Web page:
“We’ve just got to do a better job,” he said. “The officials, there are a couple of things that are really easy for the officials to see, and they can see when you pull on a jersey ... When that happens, that’s a penalty in all phases of our game now. When your hands and arms are extended in blocks, it’s just a red flag and here it comes. They can see that you don’t get it removed immediately, then you get called.

“That’s just being sloppy with their hands, and we have to do better. Our conscience isn’t right about it, and I hope this hit hard enough this week. I hope the lessons are strong enough that we can make an impression on our guys.”

The penalties — and sacks — are why Seattle has had a dozen plays of third-and-10 or more yards to gain a first down. That, in turn, is why the team is 16th in third-down conversion rate (36 percent) despite being 2-0. That rate on third downs is 1.5 percent below where Seattle was last season, and it has the Seahawks just 20th in the NFL in first downs.

If they could stay in even third-and-9 or less, the Seahawks would be one of the league’s best drive teams. They have gained 141 yards on 12 plays on third down and fewer than 10 yards to go. That’s an average of 11.8 yards gained per those third-and-not-so-long plays.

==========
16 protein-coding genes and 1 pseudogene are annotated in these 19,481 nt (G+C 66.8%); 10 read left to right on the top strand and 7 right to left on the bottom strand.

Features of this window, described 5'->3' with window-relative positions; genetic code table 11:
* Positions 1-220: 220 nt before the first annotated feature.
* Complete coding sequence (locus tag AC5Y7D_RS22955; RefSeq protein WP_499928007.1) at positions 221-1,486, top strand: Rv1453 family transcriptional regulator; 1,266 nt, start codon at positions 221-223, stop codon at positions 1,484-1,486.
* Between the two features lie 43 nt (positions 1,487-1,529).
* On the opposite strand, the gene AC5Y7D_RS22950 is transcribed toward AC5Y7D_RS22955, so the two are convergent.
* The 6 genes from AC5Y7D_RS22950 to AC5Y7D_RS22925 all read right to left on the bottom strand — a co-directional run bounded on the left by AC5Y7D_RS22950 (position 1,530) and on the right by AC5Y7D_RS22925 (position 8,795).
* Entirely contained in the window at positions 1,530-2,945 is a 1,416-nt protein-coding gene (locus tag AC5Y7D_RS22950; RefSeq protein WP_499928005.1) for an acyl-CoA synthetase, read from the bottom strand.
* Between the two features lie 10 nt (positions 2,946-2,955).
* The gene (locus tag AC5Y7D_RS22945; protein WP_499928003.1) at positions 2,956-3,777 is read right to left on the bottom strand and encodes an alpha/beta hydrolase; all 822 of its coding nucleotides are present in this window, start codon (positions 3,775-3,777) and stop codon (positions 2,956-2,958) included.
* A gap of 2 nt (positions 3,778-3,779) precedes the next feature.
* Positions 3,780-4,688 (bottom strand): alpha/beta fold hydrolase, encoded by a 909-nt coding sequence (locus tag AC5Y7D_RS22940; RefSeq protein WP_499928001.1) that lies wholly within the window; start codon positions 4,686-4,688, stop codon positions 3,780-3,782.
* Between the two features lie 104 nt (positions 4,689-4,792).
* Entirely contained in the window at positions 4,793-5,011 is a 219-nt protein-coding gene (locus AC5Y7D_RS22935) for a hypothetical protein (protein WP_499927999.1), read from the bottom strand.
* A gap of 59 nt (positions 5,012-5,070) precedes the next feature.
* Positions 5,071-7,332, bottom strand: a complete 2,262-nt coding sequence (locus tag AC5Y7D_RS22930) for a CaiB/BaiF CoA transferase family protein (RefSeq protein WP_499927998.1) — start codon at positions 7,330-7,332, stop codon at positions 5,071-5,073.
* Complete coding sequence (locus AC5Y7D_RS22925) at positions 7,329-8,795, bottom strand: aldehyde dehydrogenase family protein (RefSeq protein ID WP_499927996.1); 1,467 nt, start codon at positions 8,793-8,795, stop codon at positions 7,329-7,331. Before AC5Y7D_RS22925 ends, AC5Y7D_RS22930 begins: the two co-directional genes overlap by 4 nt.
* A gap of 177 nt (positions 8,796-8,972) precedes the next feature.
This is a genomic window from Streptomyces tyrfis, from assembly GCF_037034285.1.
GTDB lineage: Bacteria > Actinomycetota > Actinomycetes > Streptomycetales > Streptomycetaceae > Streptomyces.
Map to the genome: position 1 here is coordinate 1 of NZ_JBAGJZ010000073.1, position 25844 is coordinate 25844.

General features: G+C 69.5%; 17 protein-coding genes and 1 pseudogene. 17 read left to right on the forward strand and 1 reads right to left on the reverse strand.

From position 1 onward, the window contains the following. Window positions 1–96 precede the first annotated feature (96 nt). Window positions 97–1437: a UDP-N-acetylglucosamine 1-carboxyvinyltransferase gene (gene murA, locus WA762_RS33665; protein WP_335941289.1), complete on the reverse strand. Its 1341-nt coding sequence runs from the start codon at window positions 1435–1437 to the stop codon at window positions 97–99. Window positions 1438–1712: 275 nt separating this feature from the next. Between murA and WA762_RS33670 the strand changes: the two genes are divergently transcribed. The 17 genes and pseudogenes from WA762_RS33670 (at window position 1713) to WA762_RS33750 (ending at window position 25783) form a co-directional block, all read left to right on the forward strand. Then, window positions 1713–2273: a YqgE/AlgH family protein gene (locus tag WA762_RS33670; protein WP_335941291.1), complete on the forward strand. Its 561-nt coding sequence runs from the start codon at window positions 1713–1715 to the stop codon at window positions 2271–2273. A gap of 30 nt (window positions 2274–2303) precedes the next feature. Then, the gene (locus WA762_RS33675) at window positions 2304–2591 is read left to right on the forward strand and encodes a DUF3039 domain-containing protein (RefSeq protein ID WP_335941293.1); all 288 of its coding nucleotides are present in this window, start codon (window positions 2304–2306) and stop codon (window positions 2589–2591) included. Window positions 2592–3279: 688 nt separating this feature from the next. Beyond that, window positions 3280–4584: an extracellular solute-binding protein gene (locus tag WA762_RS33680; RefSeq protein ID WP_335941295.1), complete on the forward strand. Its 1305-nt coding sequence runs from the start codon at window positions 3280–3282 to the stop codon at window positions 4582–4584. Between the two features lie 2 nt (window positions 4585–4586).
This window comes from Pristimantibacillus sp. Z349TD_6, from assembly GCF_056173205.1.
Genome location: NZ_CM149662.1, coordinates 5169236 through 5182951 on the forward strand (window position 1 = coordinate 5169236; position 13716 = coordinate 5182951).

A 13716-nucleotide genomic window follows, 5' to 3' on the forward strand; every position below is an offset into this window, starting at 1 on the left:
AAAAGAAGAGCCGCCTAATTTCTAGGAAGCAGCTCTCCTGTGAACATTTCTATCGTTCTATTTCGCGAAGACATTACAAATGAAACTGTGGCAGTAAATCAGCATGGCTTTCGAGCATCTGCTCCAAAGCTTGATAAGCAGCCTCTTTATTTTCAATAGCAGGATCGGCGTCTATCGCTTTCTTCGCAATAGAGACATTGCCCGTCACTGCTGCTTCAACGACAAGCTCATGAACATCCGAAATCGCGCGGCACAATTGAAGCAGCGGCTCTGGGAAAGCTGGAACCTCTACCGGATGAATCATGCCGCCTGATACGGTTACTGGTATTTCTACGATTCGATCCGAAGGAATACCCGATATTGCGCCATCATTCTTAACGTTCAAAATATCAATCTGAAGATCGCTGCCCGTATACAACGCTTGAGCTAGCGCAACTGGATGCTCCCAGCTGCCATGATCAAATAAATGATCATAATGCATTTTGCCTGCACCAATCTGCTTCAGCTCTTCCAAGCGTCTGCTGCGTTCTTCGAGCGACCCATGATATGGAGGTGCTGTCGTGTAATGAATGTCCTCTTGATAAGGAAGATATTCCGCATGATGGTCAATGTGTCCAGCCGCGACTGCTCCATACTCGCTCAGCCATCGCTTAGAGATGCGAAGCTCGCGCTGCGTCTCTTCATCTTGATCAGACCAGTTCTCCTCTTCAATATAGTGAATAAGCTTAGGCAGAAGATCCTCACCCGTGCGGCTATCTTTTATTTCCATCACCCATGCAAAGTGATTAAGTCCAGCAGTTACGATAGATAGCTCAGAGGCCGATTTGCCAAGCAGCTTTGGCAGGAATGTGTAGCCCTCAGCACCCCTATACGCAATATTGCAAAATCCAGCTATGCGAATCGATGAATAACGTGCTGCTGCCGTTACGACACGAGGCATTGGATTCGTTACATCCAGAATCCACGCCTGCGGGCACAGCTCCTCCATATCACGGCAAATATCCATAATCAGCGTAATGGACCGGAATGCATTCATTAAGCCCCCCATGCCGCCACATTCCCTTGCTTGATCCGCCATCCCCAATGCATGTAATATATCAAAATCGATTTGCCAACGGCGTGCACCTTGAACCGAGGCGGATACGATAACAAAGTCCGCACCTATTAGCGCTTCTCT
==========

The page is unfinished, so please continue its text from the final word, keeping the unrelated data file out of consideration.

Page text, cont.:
To Carroll, the Seahawks wouldn’t be in so many long-yard situations that kill drives if they weren’t holding so much.

“Look at us on third-and-10 or less, we’re a good third-down team,” Carroll said. “Everything beyond that, we stink.”

That’s an unusually blunt assessment from the almost-always sunny coach. It shows the urgency he has in demanding the penalties cease on the offensive line.

“That’s going to continue to be difficult,” he said, “and those happen because of sacks or because of penalties. And we’re getting third-and-15s and stuff.

“We have to clean that up.”

Gregg Bell is the Seahawks and NFL writer for The News Tribune. In January 2019 he was named the Washington state sportswriter of the year by the National Sports Media Association. He started covering the NFL in 2002 as the Oakland Raiders beat writer for The Sacramento Bee. The Ohio native began covering the Seahawks in their first Super Bowl season of 2005. In a prior life he graduated from West Point and served as a tactical intelligence officer in the U.S. Army, so he may ask you to drop and give him 10.